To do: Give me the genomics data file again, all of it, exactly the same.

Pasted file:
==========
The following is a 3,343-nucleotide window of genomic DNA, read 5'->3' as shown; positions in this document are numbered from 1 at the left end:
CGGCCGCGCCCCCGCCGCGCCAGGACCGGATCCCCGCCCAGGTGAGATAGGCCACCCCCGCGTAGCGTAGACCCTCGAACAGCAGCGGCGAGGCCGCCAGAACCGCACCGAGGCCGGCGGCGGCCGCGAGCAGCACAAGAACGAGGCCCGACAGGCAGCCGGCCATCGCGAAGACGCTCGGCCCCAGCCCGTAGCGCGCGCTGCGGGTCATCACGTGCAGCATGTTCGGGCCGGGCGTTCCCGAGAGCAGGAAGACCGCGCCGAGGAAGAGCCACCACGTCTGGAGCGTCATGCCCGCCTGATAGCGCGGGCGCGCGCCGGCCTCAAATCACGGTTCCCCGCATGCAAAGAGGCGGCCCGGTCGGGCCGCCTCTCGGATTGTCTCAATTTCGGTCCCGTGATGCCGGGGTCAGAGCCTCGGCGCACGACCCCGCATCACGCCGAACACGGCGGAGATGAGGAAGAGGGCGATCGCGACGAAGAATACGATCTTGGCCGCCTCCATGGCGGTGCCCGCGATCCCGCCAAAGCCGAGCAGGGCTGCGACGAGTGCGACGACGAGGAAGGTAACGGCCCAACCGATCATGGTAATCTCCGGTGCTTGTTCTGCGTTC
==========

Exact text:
The following is a 3,343-nucleotide window of genomic DNA, read 5'->3' as shown; positions in this document are numbered from 1 at the left end:
CGGCCGCGCCCCCGCCGCGCCAGGACCGGATCCCCGCCCAGGTGAGATAGGCCACCCCCGCGTAGCGTAGACCCTCGAACAGCAGCGGCGAGGCCGCCAGAACCGCACCGAGGCCGGCGGCGGCCGCGAGCAGCACAAGAACGAGGCCCGACAGGCAGCCGGCCATCGCGAAGACGCTCGGCCCCAGCCCGTAGCGCGCGCTGCGGGTCATCACGTGCAGCATGTTCGGGCCGGGCGTTCCCGAGAGCAGGAAGACCGCGCCGAGGAAGAGCCACCACGTCTGGAGCGTCATGCCCGCCTGATAGCGCGGGCGCGCGCCGGCCTCAAATCACGGTTCCCCGCATGCAAAGAGGCGGCCCGGTCGGGCCGCCTCTCGGATTGTCTCAATTTCGGTCCCGTGATGCCGGGGTCAGAGCCTCGGCGCACGACCCCGCATCACGCCGAACACGGCGGAGATGAGGAAGAGGGCGATCGCGACGAAGAATACGATCTTGGCCGCCTCCATGGCGGTGCCCGCGATCCCGCCAAAGCCGAGCAGGGCTGCGACGAGTGCGACGACGAGGAAGGTAACGGCCCAACCGATCATGGTAATCTCCGGTGCTTGTTCTGCGTTC